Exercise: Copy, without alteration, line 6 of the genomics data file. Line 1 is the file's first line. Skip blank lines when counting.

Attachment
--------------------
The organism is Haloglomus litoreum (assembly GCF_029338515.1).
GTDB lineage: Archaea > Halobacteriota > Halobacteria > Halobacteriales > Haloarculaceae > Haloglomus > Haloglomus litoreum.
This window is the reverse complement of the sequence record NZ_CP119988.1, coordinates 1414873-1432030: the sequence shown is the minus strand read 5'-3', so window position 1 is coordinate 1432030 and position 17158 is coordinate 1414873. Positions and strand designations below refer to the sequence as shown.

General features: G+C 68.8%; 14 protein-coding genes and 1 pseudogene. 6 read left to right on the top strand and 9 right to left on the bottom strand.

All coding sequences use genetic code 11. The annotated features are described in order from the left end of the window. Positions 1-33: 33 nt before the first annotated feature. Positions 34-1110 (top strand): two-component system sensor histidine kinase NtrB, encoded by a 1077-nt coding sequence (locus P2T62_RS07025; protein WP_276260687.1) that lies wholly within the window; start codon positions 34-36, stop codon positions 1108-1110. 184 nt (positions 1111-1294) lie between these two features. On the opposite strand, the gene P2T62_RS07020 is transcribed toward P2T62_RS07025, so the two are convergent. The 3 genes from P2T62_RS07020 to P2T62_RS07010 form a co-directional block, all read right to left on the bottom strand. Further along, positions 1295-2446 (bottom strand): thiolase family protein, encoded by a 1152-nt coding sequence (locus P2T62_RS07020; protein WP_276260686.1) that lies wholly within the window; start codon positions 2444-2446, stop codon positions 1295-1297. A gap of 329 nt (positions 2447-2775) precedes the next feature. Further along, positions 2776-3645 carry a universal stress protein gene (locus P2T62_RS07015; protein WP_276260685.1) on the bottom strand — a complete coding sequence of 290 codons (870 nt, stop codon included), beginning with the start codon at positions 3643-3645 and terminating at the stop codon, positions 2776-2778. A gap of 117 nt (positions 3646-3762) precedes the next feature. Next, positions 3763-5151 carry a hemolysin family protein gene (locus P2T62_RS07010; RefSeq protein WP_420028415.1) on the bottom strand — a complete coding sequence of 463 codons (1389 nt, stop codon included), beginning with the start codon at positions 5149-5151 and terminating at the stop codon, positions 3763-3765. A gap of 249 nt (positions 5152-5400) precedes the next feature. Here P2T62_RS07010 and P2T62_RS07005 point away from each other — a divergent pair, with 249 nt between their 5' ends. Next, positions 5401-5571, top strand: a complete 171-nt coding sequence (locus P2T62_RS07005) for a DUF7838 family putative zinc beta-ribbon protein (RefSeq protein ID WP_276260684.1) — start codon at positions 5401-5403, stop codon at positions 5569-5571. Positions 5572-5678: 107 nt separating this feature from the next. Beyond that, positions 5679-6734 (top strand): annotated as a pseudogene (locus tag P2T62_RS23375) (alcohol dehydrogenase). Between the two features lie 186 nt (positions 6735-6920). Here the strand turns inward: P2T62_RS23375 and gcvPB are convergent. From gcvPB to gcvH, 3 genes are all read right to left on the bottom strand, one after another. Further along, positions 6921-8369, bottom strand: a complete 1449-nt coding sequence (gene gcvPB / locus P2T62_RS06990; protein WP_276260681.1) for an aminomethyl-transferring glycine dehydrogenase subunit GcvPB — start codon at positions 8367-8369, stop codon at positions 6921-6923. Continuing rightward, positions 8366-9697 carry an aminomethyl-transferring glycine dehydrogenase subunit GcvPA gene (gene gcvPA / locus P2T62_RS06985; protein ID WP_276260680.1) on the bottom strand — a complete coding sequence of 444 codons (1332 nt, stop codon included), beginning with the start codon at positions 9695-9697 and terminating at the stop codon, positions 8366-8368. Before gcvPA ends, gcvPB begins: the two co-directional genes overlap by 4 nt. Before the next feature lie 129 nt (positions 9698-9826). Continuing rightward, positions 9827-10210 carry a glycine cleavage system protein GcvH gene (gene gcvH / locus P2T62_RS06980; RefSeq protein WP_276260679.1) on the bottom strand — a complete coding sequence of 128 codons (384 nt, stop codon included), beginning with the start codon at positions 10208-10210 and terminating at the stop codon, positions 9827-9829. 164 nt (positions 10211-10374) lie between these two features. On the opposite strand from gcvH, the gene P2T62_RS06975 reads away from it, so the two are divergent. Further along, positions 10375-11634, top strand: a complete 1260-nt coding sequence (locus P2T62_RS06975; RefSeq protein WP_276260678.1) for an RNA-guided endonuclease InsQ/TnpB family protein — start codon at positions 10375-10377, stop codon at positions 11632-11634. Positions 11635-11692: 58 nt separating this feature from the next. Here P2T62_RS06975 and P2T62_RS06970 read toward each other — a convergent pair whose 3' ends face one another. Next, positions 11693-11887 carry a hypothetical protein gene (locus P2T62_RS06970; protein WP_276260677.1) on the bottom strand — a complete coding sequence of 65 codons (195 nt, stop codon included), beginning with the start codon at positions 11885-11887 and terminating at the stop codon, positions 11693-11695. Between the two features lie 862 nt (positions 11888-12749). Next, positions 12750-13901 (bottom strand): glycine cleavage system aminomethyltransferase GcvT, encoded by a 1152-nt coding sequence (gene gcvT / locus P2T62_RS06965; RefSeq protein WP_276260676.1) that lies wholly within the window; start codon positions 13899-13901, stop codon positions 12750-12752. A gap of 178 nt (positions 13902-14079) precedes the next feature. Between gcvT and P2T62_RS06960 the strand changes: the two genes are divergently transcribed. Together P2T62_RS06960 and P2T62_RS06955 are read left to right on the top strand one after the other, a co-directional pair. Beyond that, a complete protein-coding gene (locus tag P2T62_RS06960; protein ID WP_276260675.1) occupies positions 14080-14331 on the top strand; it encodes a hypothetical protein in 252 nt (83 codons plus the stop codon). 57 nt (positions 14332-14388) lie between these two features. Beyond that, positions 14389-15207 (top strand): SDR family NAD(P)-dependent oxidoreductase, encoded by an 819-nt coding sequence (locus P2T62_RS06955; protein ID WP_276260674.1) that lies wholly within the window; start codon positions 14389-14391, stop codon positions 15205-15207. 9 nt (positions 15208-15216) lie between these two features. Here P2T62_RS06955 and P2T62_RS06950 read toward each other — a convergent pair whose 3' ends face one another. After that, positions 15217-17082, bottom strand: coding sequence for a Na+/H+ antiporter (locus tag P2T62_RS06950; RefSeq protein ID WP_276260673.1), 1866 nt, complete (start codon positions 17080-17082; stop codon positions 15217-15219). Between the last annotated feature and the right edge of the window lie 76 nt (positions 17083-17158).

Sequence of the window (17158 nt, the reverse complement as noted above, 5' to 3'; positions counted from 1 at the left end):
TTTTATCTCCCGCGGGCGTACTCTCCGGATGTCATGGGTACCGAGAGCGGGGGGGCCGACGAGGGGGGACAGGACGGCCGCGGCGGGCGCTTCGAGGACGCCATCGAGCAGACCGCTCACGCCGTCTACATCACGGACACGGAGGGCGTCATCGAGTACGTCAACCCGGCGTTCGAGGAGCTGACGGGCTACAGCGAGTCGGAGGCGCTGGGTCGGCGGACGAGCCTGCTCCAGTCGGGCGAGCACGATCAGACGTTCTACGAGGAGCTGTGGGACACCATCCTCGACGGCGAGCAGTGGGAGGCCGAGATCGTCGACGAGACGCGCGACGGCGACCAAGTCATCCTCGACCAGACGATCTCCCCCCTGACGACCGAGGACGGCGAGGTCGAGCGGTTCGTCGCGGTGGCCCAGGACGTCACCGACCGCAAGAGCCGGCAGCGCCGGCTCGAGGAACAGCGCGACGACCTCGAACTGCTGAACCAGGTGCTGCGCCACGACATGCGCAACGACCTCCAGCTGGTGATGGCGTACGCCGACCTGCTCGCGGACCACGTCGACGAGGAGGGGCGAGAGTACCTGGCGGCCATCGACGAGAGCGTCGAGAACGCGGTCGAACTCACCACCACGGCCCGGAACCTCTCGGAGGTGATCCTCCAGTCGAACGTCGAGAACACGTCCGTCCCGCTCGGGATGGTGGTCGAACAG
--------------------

Sequence of the window (17158 nt, the reverse complement as noted above, 5' to 3'; positions counted from 1 at the left end):